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Effects of geology on the development of Edmonton, Alberta, Canada

By
N. W. Rutter
N. W. Rutter
Department of Geology, University of Alberta, Edmonton, Alberta T6G 2E3, Canada
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S. Thomson
S. Thomson
Department of Civil Engineering, University of Alberta, Edmonton, Alberta T6G 2G7, Canada
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Published:
January 01, 1982

Abstract

The City of Edmonton is underlaid by a thick sequence of Quatenary glacial deposits overlying gently dipping late Cretaceous clastic sediments. The Quaternary stratigraphy consists of Saskatchewan gravels and sands, two continental till deposits (upper and lower till) separated in places by Tofield sand, all overlaid by Glacial Lake Edmonton sediments. Underground activity has centered on tunneling for sanitary and storm sewer systems and, more recently, for part of Edmonton’s Light Rapid Transit system. Nearly all tunneling is in the competent till or bedrock. Other underground activity took place around the turn of the century when coal mining shafts and adits were constructed. Surface subsidence continues today and has to be considered when planning. The greatest hazard in the development of Edmonton is natural landslides that occur along river banks and man-made slopes. Major failures take place mainly in bedrock with small slips in the Lake Edmonton sediments.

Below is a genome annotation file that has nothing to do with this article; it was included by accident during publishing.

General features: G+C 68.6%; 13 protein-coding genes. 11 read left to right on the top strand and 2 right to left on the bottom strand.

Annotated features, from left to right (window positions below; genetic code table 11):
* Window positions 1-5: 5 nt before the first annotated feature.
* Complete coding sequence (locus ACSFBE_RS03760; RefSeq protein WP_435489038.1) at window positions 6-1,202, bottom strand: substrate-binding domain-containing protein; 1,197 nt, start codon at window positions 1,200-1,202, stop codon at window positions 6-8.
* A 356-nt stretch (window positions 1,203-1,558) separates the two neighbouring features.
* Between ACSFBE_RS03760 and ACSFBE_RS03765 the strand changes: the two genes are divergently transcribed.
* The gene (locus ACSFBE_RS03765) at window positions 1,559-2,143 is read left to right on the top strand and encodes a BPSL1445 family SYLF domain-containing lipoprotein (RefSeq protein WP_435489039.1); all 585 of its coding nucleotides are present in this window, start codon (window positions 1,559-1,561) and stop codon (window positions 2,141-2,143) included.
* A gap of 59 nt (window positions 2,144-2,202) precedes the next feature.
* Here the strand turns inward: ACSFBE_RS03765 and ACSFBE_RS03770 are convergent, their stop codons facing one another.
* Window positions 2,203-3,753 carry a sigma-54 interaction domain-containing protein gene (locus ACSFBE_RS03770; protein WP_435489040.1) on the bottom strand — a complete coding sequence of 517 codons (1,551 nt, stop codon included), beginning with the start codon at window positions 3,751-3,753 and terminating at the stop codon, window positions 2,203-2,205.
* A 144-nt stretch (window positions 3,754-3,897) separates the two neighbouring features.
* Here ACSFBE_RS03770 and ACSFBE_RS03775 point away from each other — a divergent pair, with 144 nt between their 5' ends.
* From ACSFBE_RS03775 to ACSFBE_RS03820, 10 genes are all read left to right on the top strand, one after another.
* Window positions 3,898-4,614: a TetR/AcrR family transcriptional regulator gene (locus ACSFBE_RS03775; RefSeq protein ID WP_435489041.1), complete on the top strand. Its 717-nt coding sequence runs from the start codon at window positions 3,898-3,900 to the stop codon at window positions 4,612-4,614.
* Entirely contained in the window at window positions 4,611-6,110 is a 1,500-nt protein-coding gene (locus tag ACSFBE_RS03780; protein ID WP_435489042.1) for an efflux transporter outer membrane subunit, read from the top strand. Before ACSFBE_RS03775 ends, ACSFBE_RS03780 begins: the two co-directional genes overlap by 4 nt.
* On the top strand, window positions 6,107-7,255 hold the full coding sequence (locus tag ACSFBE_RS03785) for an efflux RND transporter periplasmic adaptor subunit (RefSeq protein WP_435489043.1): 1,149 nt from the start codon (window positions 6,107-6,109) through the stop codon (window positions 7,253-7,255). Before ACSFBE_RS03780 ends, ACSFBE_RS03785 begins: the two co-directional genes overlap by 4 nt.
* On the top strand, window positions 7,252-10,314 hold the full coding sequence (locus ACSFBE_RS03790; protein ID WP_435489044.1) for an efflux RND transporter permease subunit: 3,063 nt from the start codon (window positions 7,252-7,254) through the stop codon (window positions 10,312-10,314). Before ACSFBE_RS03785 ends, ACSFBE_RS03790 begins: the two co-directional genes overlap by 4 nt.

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Contents

GSA Reviews in Engineering Geology

Geology Under Cities

Robert F. Legget
Robert F. Legget
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Geological Society of America
Volume
5
ISBN electronic:
9780813758053
Publication date:
January 01, 1982

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